I like to cast on stitches and get started on a project as much as the next knitter, but it’s an inconvenient fact of life that if I don’t knit a gauge swatch first, the project will likely end up the wrong size. Besides ensuring that you’ve chosen the right needle size for the project, a swatch can tell you a lot about how a yarn knits up. You’ll learn if the yarn is sticky or slippery on a particular type of needle or if the pattern stitch is too boring or too fussy for your peace of mind. This allows you to make adjustments in needle type or stitch pattern before you embark on a full-scale project.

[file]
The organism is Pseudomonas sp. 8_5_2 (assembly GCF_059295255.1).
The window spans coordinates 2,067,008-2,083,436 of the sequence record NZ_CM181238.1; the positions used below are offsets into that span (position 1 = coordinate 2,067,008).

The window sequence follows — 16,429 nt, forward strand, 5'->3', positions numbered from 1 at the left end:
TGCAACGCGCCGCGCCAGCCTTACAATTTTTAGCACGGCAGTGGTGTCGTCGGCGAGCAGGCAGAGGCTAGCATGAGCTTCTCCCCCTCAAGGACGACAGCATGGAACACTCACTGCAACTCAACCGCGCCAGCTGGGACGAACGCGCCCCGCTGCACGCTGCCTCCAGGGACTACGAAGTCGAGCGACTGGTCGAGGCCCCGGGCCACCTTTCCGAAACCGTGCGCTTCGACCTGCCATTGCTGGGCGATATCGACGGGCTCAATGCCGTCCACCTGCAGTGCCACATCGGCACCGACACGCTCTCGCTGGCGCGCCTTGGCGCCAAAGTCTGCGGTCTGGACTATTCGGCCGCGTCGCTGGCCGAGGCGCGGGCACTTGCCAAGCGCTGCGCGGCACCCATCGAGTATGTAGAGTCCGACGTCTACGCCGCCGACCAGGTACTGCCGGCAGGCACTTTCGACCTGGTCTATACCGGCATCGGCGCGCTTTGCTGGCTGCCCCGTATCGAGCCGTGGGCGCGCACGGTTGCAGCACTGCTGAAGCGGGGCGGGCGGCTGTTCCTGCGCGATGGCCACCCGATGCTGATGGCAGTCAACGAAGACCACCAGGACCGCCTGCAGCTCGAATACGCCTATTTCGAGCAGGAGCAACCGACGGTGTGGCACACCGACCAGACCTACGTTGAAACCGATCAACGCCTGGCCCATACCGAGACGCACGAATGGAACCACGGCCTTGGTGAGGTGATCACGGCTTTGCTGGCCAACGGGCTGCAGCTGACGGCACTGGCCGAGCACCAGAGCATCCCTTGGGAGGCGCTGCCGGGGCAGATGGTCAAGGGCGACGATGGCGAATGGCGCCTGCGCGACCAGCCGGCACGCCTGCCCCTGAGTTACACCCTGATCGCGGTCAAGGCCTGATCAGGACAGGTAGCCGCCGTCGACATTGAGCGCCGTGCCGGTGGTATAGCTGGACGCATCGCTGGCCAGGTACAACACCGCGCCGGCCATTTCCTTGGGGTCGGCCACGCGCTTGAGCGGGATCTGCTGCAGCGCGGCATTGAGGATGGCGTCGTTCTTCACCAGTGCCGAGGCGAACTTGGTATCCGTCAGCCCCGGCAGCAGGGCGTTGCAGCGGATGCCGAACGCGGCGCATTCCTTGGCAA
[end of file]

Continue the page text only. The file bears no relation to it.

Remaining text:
But one of my favorite things about knitting a swatch is the opportunity it gives to experiment with different needle sizes. This is particularly useful when I’m designing a pattern from scratch. The ball band on most yarns specifies a particular gauge with a particular size needle. Rather than a rule, I consider this a guideline for what the manufacturer thinks will be a suitable fabric. Depending on the project I have in mind, it’s not unusual for me to disagree with the manufacturer. For example, I habitually knit socks at a tighter gauge than recommended, even when using dedicated sock yarns. Recently, I knitted a long swatch of each of the four yarns available from Quince & Company. Because I expect to knit socks with this yarn, I knitted the swatches in the round, beginning with at least two sizes smaller needles than recommended and ending at a couple of sizes larger. This gave me a nice range of fabrics from very tight (appropriate for socks, mittens, hats, and gloves) to quite loose (more appropriate for airy scarves or shawls). I now have a record of a variety of gauges to choose from when designing socks with these yarns, which gives me more freedom in choosing stitch patterns that repeat over a variety number of stitches.